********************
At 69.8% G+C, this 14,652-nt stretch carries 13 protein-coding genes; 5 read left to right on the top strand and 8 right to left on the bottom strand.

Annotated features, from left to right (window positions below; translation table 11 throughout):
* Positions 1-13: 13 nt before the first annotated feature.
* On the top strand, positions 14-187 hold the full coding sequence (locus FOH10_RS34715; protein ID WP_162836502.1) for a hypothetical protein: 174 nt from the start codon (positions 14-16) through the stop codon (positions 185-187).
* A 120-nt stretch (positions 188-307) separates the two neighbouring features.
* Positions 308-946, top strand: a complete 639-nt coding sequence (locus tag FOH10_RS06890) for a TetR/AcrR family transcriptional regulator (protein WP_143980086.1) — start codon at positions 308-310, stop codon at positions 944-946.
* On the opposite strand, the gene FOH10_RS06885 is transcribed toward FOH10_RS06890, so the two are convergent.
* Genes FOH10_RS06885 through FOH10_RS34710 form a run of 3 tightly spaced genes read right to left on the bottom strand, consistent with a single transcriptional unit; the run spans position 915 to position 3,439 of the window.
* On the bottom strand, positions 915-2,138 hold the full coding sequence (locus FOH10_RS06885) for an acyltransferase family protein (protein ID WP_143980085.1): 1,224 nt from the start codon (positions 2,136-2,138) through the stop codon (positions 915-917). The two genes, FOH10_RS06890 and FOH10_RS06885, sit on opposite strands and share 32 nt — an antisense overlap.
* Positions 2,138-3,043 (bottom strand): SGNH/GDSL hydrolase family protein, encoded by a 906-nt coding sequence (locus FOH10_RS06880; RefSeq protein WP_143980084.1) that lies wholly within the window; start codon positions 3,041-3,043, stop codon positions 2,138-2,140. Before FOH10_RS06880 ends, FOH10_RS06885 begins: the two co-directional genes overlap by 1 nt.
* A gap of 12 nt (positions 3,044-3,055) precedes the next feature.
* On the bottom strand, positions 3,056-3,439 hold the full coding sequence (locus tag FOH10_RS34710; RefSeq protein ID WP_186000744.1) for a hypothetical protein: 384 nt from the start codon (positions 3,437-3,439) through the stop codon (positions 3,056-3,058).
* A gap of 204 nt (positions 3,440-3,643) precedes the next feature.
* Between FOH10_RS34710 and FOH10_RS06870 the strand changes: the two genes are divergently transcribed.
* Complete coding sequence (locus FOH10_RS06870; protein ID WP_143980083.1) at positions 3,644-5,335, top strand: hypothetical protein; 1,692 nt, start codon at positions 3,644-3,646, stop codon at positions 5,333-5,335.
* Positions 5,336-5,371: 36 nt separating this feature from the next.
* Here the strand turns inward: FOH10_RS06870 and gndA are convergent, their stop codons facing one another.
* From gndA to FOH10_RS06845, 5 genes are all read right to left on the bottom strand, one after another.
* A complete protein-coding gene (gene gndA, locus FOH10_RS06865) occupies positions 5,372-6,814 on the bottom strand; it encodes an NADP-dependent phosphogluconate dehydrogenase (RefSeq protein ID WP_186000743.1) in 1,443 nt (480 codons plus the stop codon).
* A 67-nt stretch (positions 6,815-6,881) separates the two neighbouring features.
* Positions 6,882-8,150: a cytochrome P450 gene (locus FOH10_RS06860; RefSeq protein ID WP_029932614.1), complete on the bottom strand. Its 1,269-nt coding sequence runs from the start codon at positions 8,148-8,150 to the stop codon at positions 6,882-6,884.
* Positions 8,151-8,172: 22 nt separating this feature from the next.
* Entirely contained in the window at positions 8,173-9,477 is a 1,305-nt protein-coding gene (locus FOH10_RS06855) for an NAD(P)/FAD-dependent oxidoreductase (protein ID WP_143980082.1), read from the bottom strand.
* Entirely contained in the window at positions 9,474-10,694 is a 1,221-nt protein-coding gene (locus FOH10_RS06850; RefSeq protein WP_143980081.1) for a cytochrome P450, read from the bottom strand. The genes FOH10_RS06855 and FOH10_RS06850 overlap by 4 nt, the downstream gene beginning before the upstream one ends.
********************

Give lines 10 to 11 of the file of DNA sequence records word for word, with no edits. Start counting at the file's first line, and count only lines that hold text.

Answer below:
* Positions 2,138-3,043 (bottom strand): SGNH/GDSL hydrolase family protein, encoded by a 906-nt coding sequence (locus FOH10_RS06880; RefSeq protein WP_143980084.1) that lies wholly within the window; start codon positions 3,041-3,043, stop codon positions 2,138-2,140. Before FOH10_RS06880 ends, FOH10_RS06885 begins: the two co-directional genes overlap by 1 nt.
* A gap of 12 nt (positions 3,044-3,055) precedes the next feature.